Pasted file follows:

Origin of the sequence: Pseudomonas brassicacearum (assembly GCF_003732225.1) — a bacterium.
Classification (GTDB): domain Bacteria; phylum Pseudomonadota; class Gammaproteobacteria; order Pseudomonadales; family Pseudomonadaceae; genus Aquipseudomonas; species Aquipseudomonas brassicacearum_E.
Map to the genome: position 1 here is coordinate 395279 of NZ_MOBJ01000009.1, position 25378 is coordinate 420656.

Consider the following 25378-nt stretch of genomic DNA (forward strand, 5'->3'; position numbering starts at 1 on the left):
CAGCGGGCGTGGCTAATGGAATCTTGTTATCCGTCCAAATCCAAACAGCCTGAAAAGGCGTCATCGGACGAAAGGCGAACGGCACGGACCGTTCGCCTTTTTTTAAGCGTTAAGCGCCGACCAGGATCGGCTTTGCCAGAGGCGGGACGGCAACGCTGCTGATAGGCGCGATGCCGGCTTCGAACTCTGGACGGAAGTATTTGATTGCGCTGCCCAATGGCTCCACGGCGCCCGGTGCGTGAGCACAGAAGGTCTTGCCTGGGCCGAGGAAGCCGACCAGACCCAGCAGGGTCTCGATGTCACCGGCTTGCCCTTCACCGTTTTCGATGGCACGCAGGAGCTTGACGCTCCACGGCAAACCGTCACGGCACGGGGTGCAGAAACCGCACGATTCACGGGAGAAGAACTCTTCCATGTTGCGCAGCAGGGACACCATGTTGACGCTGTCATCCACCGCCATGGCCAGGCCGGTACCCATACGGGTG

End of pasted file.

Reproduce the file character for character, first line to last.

Origin of the sequence: Pseudomonas brassicacearum (assembly GCF_003732225.1) — a bacterium.
Classification (GTDB): domain Bacteria; phylum Pseudomonadota; class Gammaproteobacteria; order Pseudomonadales; family Pseudomonadaceae; genus Aquipseudomonas; species Aquipseudomonas brassicacearum_E.
Map to the genome: position 1 here is coordinate 395279 of NZ_MOBJ01000009.1, position 25378 is coordinate 420656.

Consider the following 25378-nt stretch of genomic DNA (forward strand, 5'->3'; position numbering starts at 1 on the left):
CAGCGGGCGTGGCTAATGGAATCTTGTTATCCGTCCAAATCCAAACAGCCTGAAAAGGCGTCATCGGACGAAAGGCGAACGGCACGGACCGTTCGCCTTTTTTTAAGCGTTAAGCGCCGACCAGGATCGGCTTTGCCAGAGGCGGGACGGCAACGCTGCTGATAGGCGCGATGCCGGCTTCGAACTCTGGACGGAAGTATTTGATTGCGCTGCCCAATGGCTCCACGGCGCCCGGTGCGTGAGCACAGAAGGTCTTGCCTGGGCCGAGGAAGCCGACCAGACCCAGCAGGGTCTCGATGTCACCGGCTTGCCCTTCACCGTTTTCGATGGCACGCAGGAGCTTGACGCTCCACGGCAAACCGTCACGGCACGGGGTGCAGAAACCGCACGATTCACGGGAGAAGAACTCTTCCATGTTGCGCAGCAGGGACACCATGTTGACGCTGTCATCCACCGCCATGGCCAGGCCGGTACCCATACGGGTG